History of the Sabbath Until Today

We must have heard a lot about the Sabbath. In this article, I will try to explain the history of the Sabbath, and why many Christians observe the Sabbath on Sunday. The Sabbath is the seventh day of the week, which is Saturday. The Sabbath is the only day mentioned in the Bible as a day of worship and rest. Most Christian churches worship on Sunday, the first day of the week.

Gradually, the first day of the week (now called Sunday) grew in prominence as an additional day, but it was eventually appointed to replace the Sabbath by the civil and religious authorities. The first legal code to legalize this was the Law of Constantine of 321 AD. For the next several centuries, there were still people who observed the Sabbath in secret.

The Development of the Established Sabbath in the Old Testament

The seventh-day Sabbath has a lot of history in the entire period of human history that the Bible summarizes. In Genesis 2:1-3 it is stated that God finished his work in forming the earth and all that is in it on the seventh day. Therefore He rested. And God blessed the seventh day and made it holy, because on that day He rested from all His work of forming the world.

Also note, since the day of creation, a week of 7 days has never changed. As civilization progressed, the measurement of time became more complex, starting from days, weeks (7 days), months, and years. In the Old Testament, the Sabbath is also mentioned in Ex 20:11, Lev 23:3, and Deut 5:12-15 to tell the Israelites to stop working and worshiping on the Sabbath.

The Progress of the Sabbath in the New Testament

In the New Testament, it is stated that Jesus used to go to the synagogue every Sabbath (Luke 4:16). It is also mentioned that Jesus taught in the synagogue on the Sabbath (Luke 13:10). In Mark 3:1-6, it says that Jesus healed a man's hand on the Sabbath in the synagogue. The things above are just a few accounts of Jesus' activities on the Sabbath. His habit of going to the synagogue every Sabbath was significant. In New Testament times, the synagogue was a place where God-fearing Jews and Gentiles gathered on the Sabbath to worship. Worship in the synagogue includes reading Catholic Bible studies, praying, and listening to sermons.

When Jesus went to the synagogue on the Sabbath as was the custom of the people, He fulfilled the commandment in Lev. 23:3, to make the Sabbath a "holy assembly." This example of joint worship in the synagogue is followed by Christian churches in carrying out services or mass until now. After Jesus died and the meaning of Jesus' resurrection ascended to heaven, the apostles were sent to spread the teachings of Christ. The first Christians also continued to worship together every Sabbath. The Sabbath is devoted to hearing the Word of God (Acts 15:21, Acts 16:13-14).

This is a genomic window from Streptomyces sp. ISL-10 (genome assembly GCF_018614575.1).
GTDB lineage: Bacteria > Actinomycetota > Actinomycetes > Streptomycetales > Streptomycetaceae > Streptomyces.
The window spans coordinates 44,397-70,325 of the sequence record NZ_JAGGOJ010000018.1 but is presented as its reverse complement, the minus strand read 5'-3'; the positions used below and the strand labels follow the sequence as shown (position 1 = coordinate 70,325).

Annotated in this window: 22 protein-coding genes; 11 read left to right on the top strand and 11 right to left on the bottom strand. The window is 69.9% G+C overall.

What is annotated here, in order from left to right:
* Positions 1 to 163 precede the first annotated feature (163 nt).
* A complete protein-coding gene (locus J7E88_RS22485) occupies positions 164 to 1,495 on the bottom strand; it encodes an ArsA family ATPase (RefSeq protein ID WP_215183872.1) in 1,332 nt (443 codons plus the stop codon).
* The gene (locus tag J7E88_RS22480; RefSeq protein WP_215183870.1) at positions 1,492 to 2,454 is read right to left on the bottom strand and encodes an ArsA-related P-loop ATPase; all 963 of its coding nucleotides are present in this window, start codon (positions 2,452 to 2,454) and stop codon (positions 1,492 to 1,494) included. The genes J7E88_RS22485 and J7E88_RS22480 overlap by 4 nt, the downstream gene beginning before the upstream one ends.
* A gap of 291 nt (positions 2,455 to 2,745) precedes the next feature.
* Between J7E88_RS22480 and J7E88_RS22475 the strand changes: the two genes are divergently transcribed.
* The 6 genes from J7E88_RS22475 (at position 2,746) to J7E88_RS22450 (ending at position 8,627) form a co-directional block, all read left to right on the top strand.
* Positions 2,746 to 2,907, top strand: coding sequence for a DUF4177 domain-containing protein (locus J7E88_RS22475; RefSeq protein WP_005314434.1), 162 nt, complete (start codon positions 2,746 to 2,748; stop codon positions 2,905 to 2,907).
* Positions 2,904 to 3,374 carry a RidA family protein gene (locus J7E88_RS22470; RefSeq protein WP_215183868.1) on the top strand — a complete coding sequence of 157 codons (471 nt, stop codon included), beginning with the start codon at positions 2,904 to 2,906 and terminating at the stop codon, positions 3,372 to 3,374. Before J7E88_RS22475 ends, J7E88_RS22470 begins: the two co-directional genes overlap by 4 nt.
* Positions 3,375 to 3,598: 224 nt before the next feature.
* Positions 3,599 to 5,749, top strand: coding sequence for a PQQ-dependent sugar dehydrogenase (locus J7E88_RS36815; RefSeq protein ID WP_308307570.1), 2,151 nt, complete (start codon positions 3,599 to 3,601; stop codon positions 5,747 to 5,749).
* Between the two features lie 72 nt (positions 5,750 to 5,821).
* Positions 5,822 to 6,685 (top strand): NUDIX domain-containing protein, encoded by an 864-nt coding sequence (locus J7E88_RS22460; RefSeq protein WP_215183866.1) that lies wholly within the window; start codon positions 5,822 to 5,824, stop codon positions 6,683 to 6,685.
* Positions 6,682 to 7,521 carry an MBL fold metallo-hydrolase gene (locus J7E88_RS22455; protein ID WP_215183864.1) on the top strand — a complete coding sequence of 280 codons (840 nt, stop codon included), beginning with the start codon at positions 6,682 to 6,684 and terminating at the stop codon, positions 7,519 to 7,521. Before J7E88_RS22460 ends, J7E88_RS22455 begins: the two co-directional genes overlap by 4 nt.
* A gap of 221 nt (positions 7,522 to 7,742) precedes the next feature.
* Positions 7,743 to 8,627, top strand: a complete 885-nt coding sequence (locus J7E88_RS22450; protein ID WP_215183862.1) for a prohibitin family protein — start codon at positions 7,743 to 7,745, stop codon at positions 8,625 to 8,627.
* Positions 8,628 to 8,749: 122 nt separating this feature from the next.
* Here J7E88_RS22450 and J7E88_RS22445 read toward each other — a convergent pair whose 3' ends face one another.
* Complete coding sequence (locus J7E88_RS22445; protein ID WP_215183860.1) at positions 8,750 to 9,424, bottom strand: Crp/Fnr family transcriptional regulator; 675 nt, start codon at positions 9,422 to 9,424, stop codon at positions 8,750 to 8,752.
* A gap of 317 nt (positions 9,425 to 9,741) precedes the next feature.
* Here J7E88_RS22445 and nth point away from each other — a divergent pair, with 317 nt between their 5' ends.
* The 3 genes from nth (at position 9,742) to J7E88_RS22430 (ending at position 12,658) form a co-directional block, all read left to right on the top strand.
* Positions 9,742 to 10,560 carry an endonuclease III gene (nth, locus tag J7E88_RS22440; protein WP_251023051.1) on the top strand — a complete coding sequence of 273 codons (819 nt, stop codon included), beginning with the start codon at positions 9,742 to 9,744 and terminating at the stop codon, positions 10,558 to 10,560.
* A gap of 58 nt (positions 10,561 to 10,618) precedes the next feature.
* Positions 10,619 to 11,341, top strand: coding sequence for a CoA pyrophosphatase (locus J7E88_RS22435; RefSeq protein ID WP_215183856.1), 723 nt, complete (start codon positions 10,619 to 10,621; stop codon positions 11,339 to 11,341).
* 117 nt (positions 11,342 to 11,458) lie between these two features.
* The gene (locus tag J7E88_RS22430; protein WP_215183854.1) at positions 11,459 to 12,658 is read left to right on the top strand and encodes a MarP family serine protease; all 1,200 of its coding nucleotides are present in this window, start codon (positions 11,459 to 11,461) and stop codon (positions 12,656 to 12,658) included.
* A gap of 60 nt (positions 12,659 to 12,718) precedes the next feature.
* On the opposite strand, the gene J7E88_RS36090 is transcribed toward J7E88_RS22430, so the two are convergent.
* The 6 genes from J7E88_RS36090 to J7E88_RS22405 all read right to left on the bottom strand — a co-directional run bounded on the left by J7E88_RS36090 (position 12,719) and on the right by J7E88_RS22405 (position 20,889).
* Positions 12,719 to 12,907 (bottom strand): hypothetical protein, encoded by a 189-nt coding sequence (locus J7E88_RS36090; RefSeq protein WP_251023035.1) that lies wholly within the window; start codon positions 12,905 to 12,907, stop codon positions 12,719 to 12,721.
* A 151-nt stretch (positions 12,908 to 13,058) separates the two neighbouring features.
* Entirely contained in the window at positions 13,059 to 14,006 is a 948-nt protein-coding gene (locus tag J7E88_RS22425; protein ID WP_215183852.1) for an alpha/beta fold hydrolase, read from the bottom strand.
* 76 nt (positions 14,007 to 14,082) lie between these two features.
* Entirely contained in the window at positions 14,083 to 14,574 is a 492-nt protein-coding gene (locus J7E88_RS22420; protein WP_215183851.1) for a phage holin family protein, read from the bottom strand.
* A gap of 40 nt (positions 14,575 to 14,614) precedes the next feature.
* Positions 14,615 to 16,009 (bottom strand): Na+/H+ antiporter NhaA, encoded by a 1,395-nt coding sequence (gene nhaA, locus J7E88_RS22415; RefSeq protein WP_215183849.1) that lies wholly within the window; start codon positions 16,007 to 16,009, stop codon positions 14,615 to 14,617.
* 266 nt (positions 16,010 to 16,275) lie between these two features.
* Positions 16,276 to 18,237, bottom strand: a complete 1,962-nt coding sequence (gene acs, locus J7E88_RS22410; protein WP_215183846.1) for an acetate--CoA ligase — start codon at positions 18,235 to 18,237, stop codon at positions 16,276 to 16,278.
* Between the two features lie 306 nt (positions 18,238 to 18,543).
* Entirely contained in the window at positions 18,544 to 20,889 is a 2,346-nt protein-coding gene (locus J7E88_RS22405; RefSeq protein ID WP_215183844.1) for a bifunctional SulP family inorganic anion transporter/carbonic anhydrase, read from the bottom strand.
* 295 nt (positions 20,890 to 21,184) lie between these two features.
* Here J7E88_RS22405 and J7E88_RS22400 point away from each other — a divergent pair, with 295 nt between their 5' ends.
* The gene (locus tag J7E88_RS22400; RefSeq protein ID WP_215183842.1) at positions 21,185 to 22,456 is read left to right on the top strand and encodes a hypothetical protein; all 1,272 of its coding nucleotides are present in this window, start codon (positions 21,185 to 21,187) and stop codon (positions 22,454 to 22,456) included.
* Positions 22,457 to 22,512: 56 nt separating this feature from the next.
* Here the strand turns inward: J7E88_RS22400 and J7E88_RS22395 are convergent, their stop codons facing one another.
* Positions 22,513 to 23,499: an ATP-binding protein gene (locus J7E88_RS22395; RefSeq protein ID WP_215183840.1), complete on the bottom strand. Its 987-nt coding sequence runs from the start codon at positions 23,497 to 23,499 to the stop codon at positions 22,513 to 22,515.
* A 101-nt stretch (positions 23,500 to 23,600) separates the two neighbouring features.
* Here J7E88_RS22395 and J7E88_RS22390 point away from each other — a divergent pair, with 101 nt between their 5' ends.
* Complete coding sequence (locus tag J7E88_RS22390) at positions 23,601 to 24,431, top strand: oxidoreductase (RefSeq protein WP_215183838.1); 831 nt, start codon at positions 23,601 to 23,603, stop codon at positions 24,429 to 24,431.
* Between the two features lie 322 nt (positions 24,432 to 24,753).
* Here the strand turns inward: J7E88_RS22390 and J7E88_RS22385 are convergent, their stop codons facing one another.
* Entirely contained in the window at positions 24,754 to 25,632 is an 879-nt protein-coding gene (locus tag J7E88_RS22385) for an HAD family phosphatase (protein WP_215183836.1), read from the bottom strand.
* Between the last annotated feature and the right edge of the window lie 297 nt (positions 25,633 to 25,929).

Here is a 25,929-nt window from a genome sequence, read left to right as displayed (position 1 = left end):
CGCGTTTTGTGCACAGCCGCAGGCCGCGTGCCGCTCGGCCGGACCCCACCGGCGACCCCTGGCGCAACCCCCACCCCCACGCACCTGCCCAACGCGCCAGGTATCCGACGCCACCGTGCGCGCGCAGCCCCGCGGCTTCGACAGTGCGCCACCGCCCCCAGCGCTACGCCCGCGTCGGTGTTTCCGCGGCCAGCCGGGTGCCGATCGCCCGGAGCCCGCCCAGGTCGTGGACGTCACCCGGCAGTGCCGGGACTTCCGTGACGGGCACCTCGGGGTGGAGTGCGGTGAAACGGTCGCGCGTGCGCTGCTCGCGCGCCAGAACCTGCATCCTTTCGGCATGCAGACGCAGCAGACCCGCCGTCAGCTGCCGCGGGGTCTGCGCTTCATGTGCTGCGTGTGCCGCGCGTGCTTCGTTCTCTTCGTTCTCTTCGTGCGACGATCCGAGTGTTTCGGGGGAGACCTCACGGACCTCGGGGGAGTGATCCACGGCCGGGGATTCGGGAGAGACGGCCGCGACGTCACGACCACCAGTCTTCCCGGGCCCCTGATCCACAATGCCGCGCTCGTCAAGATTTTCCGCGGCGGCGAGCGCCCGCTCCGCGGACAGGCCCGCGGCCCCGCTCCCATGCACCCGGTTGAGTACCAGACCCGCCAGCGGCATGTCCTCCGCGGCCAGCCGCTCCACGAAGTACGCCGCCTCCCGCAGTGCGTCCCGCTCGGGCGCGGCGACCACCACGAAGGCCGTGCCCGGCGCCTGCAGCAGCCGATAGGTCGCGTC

The Purpose of the Sabbath

When the Israelites were led out of bondage in Egypt, God instructed them when and how to count the Sabbath. These instructions are given and relate to God's promise to give them Manna to eat during their wilderness journey to the promised land. Here are some of the purposes for observing the Sabbath in the Bible as follows:

An Everlasting Warning Sign for Creation

Each week the history of the Sabbath reminds us of Creation, reminds us of the origin of this world. The Sabbath is meant to give us a break in our busy lives, so that we have the opportunity to identify ourselves as believers in Christ and acknowledge God as our Creator.

Giving Rest Instructions After Work

In addition, God gave the Israelites further instructions about the Sabbath in the 10 Commandments. The commandment how to keep the Sabbath day holy and reminded the Israelites that God rested after working to create the world for 6 days. Resting on the Sabbath is also done on a humanitarian basis.

This instruction was given to the Israelites in the context of making the Sabbath a memorial of their suffering in slavery in Egypt, and how God put an end to that slavery. Whenever the Israelites rested on the Sabbath and gave rest to their servants and beasts of burden, they gratefully acknowledged their release from slavery. Therefore, the Sabbath became an important institution in the social and religious life of the Israelites. Obedient Israelites (Jews) have continued to observe the Sabbath since the time of Moses until now.

Change from Sabbath to Sunday

As we know, the first Christians lived under the colonial rule of Ancient Rome. Constantine, Roman Emperor converted to Christianity. To unite people and strengthen his power, he tried to get the Romans to embrace the new religion. He changed the pagan festivals to Christian ones with a view to Christianizing the Romans. In the custom of the Romans, Sunday was the time to worship in the temples of their gods. Emperor Constantine turned Sunday into a day of worship in the church, replacing the historical Sabbath. 66 years later, to be precise in 387 AD.

Today, most churches celebrate Sunday services. “Sunday” was adapted from Spanish and Portuguese, namely “Domingo”, which means “God's Day”. However, there are also our brethren, the Adventists, who still observe the Sabbath on Saturday. Adventists don't celebrate Christmas. In my personal opinion, celebrating worship at church on Saturday or Sunday is the same, the most important thing is our intention and purpose in going to church.

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